Wisdom through Suffering: A Powerful Law of Leadership
Recently in the biographical mini-series Genius: Aretha on National Geographic Television, the drama included real footage of Robert F. Kennedy’s speech on the night that Martin Luther King Jr. was assassinated, in which he presents his favorite quote from the ancient Greek dramaturge Aeschylus, saying
"Even in our sleep, pain which cannot forget
falls drop by drop upon the heart,
until, in our own despair,
against our will,
through the awful grace of God."
The phrase “awful grace of God” shocks the ear and brings curiosity about the original reading of the passage. The original Attic dialect of Greek represented in the play Agamemnon presents a hard challenge indeed. One translation reads:
“God puts mortals on
The journey of comprehension.
And made this the powerful law:
We learn by suffering.
Pain-recalling trouble trickles
Through the heart in sleep—
And wisdom comes just so
To the unwilling.
The gods seated on their sacred thrones
Bestow a hard grace.”
The word Kennedy cited as “awful,” and another translator renders as “hard” is βίαιος—from the same word group Jesus uses in saying “the Kingdom of Heaven suffers violence, and the violent take it by force.” The ancient pagan passage thus suggests that in teaching humans wisdom through suffering, the gods deliver a violent, harsh, hard—yea awful—form of grace. As the poet wrote, “wisdom comes just so to the unwilling.”
Leaders in the Time of Covid-19 have certainly experienced unwilling lessons through suffering, enduring its constant threat of sickness, death, and disruption that has hit every person differently. Some have lived in fear and dread, while others have still never taken the threat of COVID-19 personally. Yet even the most cocksure among us have paid the price of discipline, the physical distancing of the six-foot rule and the social distancing of demurely wearing a mask while boldly looking into others’ eyes like never before. All in all, I believe everyone has suffered the pandemic differently, and none so much as those who have lost a loved one through its ravages.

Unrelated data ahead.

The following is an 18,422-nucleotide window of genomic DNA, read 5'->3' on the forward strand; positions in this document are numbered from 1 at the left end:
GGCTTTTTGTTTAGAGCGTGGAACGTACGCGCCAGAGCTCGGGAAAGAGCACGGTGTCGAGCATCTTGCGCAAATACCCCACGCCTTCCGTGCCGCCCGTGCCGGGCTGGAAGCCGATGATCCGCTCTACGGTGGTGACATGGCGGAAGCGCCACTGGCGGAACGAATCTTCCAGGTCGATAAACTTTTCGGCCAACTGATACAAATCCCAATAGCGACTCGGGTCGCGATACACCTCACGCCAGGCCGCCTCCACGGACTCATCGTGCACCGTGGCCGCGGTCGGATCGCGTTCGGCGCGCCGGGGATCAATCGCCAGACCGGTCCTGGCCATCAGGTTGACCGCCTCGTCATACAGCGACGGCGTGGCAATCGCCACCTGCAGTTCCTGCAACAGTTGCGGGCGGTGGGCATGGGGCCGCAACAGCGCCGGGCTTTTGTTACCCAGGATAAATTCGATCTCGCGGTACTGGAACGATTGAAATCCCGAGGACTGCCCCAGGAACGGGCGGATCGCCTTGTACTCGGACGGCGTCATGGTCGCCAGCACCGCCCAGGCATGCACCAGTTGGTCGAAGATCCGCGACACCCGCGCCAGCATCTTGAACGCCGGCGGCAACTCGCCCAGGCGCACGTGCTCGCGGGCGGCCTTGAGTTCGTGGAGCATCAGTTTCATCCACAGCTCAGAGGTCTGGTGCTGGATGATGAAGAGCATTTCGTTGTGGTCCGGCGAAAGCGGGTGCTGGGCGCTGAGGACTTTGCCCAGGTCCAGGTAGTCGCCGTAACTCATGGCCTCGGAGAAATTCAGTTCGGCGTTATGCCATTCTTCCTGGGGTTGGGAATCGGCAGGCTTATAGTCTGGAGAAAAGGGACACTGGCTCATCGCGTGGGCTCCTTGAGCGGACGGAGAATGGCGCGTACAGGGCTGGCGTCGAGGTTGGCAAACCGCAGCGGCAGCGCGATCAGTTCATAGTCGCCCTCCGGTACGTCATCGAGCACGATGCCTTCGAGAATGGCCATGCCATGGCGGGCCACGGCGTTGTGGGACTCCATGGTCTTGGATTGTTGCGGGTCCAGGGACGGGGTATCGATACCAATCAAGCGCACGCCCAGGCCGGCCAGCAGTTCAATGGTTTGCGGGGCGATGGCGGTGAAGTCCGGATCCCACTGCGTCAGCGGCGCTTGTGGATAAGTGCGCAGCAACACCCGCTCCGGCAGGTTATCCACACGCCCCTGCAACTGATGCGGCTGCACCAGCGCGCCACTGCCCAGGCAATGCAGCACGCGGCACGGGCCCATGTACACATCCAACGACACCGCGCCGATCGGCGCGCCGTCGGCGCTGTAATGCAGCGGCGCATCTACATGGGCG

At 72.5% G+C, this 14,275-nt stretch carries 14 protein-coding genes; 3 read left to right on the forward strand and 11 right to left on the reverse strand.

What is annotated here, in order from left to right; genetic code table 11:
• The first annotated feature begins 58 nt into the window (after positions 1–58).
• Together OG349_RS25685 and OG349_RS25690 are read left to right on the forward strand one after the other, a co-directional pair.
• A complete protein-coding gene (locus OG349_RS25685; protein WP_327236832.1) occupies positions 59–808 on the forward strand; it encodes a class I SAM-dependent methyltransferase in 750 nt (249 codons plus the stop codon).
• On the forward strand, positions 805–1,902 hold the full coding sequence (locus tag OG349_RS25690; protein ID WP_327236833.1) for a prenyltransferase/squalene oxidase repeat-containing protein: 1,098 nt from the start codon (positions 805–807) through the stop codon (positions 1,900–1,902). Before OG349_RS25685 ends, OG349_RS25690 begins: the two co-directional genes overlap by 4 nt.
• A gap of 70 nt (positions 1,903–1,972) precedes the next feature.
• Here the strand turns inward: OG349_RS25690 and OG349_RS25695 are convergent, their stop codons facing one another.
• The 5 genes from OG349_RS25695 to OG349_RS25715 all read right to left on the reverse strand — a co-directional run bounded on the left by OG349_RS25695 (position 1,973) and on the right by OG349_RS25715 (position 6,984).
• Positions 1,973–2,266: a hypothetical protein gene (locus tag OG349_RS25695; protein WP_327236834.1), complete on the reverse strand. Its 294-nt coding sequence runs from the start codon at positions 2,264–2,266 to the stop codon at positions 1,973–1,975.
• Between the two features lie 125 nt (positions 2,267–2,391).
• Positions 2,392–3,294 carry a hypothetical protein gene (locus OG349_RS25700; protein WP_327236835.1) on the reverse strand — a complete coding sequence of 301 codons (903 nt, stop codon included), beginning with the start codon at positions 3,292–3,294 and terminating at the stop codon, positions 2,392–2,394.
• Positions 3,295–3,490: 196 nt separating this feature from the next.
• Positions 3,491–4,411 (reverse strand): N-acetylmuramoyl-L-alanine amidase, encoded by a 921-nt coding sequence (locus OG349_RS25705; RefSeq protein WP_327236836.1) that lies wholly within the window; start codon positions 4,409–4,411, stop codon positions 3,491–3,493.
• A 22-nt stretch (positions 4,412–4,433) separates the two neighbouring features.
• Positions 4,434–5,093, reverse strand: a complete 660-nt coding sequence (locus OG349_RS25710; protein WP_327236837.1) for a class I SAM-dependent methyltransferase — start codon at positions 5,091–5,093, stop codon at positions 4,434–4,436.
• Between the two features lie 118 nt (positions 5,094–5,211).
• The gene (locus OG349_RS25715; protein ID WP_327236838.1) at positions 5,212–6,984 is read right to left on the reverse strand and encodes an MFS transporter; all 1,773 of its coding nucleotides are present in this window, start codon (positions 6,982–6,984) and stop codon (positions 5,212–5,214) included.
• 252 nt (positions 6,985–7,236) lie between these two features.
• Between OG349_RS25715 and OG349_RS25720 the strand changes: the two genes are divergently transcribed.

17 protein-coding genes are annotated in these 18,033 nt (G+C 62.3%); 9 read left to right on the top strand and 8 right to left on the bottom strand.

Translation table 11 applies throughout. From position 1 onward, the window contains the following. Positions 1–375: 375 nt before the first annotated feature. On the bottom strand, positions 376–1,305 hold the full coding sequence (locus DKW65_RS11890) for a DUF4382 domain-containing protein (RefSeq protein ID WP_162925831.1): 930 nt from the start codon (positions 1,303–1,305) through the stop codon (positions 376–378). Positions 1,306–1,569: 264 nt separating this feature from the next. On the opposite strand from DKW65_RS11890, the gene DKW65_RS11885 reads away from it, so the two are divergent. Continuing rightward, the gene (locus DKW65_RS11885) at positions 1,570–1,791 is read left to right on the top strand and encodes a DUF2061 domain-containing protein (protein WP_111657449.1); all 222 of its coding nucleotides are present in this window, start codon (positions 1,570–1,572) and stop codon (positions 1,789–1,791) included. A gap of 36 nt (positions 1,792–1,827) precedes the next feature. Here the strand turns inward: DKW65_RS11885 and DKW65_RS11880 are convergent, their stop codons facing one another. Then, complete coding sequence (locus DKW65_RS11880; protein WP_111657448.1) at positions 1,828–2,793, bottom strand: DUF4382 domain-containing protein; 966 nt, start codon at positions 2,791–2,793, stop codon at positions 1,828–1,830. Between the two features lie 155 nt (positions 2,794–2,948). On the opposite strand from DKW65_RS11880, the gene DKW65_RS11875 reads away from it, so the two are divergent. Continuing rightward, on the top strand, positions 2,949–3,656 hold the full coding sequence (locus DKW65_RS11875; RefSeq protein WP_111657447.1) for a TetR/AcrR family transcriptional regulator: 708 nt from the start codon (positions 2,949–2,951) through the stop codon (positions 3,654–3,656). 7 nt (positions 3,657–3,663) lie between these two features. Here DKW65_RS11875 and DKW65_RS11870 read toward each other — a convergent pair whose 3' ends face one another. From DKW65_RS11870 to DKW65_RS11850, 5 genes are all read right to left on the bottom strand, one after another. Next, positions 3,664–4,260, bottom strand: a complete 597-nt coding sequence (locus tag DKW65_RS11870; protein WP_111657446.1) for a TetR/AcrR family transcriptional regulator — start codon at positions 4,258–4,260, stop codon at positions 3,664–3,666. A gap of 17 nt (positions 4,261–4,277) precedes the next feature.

In the end, the learning we gain through suffering is worth whatever price we may have to pay to get it. In one of the proverbs collected by King Solomon in the Bible, Wisdom personified calls out to us,
“Choose my instruction instead of silver,
knowledge rather than choice gold,
for wisdom is more precious than rubies,
and nothing you desire can compare with her."
This past year we have desired anything but COVID-19 and masks and separation, but in our endurance, we have gained knowledge and wisdom. We have learned that we can triumph in adversity. As country singer Zane Williams sings in the song “Texas Like That” we have found that we have “the fire in our bellies that says we’re gonna make it” and that when “the hard times get worse, you find the worst ain’t so bad. Cause you’ve got friends like us.”
Perhaps it was a harsh, violent, or even awful grace, but we have gone through hard times with good and faithful friends and, in the process, have gained knowledge and wisdom. What have you learned this year? I have learned a lot of things so far, and expect to discover more:
- I have learned that, short of catastrophe, things never turn out as badly as feared. The voice of fear always imagines the worst scenario and typically ends up delivering a false prophecy.
- People will rise to the challenge to achieve what they want, spend time with those they love, learn what they need to know, and rise to a challenge well laid.
- People deserve leaders who respect their tenacity and believe in their perseverance.
- Northwest University students love this community and will endure hardship to preserve it. People belong to your organization because they have chosen it, and they will not abandon it easily.
- While some universities moved to all-remote instruction because they thought in-person classes would be dangerous, they were wrong to think that college students would cower in their bedrooms. Colleges that provided a disciplined environment of in-person learning suffered less COVID-19 infection than those who moved instruction to remote delivery and tempted students to run wild outside the university setting.
- Young people are, for the most part, fearless. Give them a challenge under normal circumstances and they will outperform your expectations. Being respected enough to be given a hard challenge inspires loyalty and confidence. Believe the best of them.
- People will overcome fear to preserve their livelihood and even more if they perceive their work as a sacred calling. The people of Northwest University exceeded my hopes and rewarded my expectations.
- When you have led an organization through hard times, your appreciation and respect for its survivors rises more than when they have achieved victory in easier times.
Take time to write down the things you learned, even if unwillingly, during the Time of Covid-19—this winter of our discontent—and press on to the end of it with determination not only to lead your organization through this time, but out of it and into a new springtime of organizational productivity and success.